The General Services Administration headquarters building in Washington, D.C. 

Apr 02 2021

How Will the GSA Use the Federal Citizen Services Fund for IT Modernization?

The General Services Administration plans to use the funding to accelerate digital government initiatives.

Tucked away in the $1.9 trillion American Rescue Plan Act Congress passed last month were several spending measures designed to bolster federal IT modernization and cybersecurity.

The Technology Modernization Fund got its biggest allocation ever, at $1 billion. The U.S. Digital Service received $200 million in funding. And the Cybersecurity and Infrastructure Security Agency within the Department of Homeland Security got $650 million for cybersecurity risk mitigation measures.

Less noticed, perhaps, was $150 million allocated to the General Services Administration under the Federal Citizen Services Fund (FCSF), which the agency said initially would allow it to “enhance the government’s ability to operate digitally.”

In a statement at the time President Biden signed the bill into law, the agency said that near-term efforts would focus on cybersecurity, while longer-term ones would “enable mission delivery, transform the federal technology workforce, improve the citizen experience, and bring small business innovation into government.”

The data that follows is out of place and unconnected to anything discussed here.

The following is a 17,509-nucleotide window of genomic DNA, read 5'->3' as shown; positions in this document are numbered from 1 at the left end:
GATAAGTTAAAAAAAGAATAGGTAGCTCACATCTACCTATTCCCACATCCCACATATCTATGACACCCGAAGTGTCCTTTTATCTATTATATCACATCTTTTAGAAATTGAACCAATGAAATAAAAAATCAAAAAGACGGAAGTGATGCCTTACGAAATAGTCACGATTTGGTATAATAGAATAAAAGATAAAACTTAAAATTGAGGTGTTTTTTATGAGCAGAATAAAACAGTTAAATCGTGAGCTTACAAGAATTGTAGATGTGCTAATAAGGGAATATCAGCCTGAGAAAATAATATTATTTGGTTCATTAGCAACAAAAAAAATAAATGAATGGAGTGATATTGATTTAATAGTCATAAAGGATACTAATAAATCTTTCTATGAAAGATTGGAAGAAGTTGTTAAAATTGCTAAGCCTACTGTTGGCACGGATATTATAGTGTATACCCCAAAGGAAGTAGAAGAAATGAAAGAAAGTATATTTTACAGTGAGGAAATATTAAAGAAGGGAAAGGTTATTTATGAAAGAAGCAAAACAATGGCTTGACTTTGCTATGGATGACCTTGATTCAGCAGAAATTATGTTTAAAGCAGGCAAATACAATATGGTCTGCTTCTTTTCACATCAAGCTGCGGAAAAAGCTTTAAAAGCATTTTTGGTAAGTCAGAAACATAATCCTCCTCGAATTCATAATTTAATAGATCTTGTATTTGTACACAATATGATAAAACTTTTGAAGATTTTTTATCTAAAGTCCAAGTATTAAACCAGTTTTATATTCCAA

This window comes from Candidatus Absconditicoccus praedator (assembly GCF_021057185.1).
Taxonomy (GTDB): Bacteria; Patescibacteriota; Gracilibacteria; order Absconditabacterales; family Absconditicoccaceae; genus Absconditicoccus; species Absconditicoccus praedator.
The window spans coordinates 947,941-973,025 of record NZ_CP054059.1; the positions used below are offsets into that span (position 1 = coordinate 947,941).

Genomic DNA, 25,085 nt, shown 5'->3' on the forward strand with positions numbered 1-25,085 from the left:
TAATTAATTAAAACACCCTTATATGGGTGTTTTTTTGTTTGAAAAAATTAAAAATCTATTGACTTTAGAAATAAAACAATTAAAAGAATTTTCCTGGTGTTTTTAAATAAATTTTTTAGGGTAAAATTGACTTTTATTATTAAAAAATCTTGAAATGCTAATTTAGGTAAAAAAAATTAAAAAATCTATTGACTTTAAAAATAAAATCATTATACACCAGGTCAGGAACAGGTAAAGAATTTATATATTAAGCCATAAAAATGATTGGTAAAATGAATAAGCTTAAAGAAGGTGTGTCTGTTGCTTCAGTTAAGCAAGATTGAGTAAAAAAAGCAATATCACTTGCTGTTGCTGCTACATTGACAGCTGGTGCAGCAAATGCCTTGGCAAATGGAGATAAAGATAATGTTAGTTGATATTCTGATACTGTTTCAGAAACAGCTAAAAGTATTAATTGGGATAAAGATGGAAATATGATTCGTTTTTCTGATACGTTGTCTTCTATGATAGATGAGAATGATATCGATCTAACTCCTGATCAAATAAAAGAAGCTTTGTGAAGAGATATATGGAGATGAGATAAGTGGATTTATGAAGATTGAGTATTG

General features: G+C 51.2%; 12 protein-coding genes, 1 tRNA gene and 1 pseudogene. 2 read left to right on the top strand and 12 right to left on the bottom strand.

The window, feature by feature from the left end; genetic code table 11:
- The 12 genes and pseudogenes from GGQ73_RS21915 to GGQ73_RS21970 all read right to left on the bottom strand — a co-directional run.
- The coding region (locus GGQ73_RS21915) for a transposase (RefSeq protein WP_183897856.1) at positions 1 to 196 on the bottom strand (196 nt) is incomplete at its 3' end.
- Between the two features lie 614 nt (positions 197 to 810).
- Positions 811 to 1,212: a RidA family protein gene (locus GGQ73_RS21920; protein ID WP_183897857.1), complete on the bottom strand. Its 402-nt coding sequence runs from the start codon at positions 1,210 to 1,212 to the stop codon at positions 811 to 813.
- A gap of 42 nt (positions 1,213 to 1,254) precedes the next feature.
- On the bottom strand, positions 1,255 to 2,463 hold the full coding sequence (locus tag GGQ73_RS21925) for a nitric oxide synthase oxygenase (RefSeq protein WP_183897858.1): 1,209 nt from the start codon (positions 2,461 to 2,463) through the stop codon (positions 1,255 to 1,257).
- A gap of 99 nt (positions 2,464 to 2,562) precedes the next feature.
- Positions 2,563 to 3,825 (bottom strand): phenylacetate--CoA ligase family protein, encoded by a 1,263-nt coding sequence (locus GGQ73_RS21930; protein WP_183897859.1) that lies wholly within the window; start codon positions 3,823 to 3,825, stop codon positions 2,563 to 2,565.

But what does that mean in practice? The GSA envisions using the fund to promote digital government programs and bolster citizens’ ability to interact with the federal government through technology.

GSA Envisions an Enlivened Digital Government

How will the GSA actually use the $150 million? In mid-March, Dave Zvenyach, director of the GSA’s Technology Transformation Services, laid out how the agency intends to use the funds.

“Funding multiple projects within TTS, the FCSF [Federal Citizen Services Fund], drives innovation in government through interagency projects that enhance and promote the public’s digital experience with government,” Zvenyach said, MeriTalk reports.

“This includes using technology to improve service delivery, transparency, security, and the efficiency of Federal operations, while also increasing public participation,” he said.

TTS will focus on short- and long-term initiatives that “that respond to the pandemic and economic recovery, strengthen the government’s cybersecurity posture, and deliver government digital services to the public, effectively,” Zvenyach said, according to MeriTalk.

Overall, the efforts will focus on making it easier for the government to deliver services to citizens digitally and for citizens to interact with agencies online. “Near-term initiatives will be investments in addressing the pandemic and improving service delivery and security, while longer-term initiatives will improve security, enable mission delivery, and really transform the Federal technology workforce and improve the government’s experience for the public,” Zvenyach said.

“Importantly, it’ll bring industry innovation into government,” Zvenyach said. “All of these efforts really need to be part of a whole-of-government approach and be developed with the intention of future cost reduction, secure, sustainable services, and improvements in mission delivery.”

TTS will be focused on enhancing trust in digital government services and also providing a clear value to partners and the public, he added.

DIVE DEEPER: These are the federal IT trends to keep up with in 2021.

Photo courtesy of the General Services Administration

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